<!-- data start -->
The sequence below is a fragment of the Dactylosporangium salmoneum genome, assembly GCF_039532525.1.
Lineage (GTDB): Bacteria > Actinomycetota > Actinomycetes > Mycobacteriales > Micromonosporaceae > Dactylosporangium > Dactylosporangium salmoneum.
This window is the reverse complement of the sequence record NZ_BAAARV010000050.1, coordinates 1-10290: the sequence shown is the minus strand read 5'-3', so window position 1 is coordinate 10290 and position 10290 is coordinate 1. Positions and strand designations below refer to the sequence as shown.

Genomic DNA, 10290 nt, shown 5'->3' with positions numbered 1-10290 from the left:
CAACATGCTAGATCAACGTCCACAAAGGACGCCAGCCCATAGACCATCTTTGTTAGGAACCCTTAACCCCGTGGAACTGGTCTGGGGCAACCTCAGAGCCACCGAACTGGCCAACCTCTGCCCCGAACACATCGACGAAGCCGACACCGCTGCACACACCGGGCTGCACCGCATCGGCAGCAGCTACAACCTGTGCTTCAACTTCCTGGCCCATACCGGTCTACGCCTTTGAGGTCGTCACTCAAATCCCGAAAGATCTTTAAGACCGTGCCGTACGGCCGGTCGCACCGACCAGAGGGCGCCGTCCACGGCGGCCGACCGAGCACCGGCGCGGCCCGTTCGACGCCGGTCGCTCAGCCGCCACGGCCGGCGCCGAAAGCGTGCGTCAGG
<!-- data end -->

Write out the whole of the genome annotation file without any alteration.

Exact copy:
The sequence below is a fragment of the Dactylosporangium salmoneum genome, assembly GCF_039532525.1.
Lineage (GTDB): Bacteria > Actinomycetota > Actinomycetes > Mycobacteriales > Micromonosporaceae > Dactylosporangium > Dactylosporangium salmoneum.
This window is the reverse complement of the sequence record NZ_BAAARV010000050.1, coordinates 1-10290: the sequence shown is the minus strand read 5'-3', so window position 1 is coordinate 10290 and position 10290 is coordinate 1. Positions and strand designations below refer to the sequence as shown.

Genomic DNA, 10290 nt, shown 5'->3' with positions numbered 1-10290 from the left:
CAACATGCTAGATCAACGTCCACAAAGGACGCCAGCCCATAGACCATCTTTGTTAGGAACCCTTAACCCCGTGGAACTGGTCTGGGGCAACCTCAGAGCCACCGAACTGGCCAACCTCTGCCCCGAACACATCGACGAAGCCGACACCGCTGCACACACCGGGCTGCACCGCATCGGCAGCAGCTACAACCTGTGCTTCAACTTCCTGGCCCATACCGGTCTACGCCTTTGAGGTCGTCACTCAAATCCCGAAAGATCTTTAAGACCGTGCCGTACGGCCGGTCGCACCGACCAGAGGGCGCCGTCCACGGCGGCCGACCGAGCACCGGCGCGGCCCGTTCGACGCCGGTCGCTCAGCCGCCACGGCCGGCGCCGAAAGCGTGCGTCAGG